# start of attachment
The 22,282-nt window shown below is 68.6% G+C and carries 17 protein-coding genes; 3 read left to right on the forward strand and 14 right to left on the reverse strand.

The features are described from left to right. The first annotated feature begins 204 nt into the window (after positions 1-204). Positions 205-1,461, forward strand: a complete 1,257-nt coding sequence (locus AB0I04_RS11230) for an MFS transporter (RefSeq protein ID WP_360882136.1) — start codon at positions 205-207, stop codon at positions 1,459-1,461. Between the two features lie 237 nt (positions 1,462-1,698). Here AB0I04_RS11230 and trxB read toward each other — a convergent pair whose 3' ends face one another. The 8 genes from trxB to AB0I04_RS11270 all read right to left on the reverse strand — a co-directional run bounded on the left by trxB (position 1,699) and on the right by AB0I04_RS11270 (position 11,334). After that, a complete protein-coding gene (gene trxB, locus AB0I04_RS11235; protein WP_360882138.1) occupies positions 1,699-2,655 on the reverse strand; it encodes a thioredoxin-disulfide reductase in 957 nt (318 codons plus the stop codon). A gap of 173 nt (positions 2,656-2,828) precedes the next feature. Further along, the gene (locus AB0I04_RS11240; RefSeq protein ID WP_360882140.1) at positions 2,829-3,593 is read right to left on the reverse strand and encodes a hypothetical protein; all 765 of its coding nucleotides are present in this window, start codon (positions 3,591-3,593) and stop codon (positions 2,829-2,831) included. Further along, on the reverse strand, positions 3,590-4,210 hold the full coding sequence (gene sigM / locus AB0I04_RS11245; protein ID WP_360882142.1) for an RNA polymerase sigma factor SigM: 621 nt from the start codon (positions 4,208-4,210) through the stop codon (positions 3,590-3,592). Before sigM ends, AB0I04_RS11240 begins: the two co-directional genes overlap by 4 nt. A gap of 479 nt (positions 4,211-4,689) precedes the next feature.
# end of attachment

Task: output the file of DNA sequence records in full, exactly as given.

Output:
The 22,282-nt window shown below is 68.6% G+C and carries 17 protein-coding genes; 3 read left to right on the forward strand and 14 right to left on the reverse strand.

The features are described from left to right. The first annotated feature begins 204 nt into the window (after positions 1-204). Positions 205-1,461, forward strand: a complete 1,257-nt coding sequence (locus AB0I04_RS11230) for an MFS transporter (RefSeq protein ID WP_360882136.1) — start codon at positions 205-207, stop codon at positions 1,459-1,461. Between the two features lie 237 nt (positions 1,462-1,698). Here AB0I04_RS11230 and trxB read toward each other — a convergent pair whose 3' ends face one another. The 8 genes from trxB to AB0I04_RS11270 all read right to left on the reverse strand — a co-directional run bounded on the left by trxB (position 1,699) and on the right by AB0I04_RS11270 (position 11,334). After that, a complete protein-coding gene (gene trxB, locus AB0I04_RS11235; protein WP_360882138.1) occupies positions 1,699-2,655 on the reverse strand; it encodes a thioredoxin-disulfide reductase in 957 nt (318 codons plus the stop codon). A gap of 173 nt (positions 2,656-2,828) precedes the next feature. Further along, the gene (locus AB0I04_RS11240; RefSeq protein ID WP_360882140.1) at positions 2,829-3,593 is read right to left on the reverse strand and encodes a hypothetical protein; all 765 of its coding nucleotides are present in this window, start codon (positions 3,591-3,593) and stop codon (positions 2,829-2,831) included. Further along, on the reverse strand, positions 3,590-4,210 hold the full coding sequence (gene sigM / locus AB0I04_RS11245; protein ID WP_360882142.1) for an RNA polymerase sigma factor SigM: 621 nt from the start codon (positions 4,208-4,210) through the stop codon (positions 3,590-3,592). Before sigM ends, AB0I04_RS11240 begins: the two co-directional genes overlap by 4 nt. A gap of 479 nt (positions 4,211-4,689) precedes the next feature.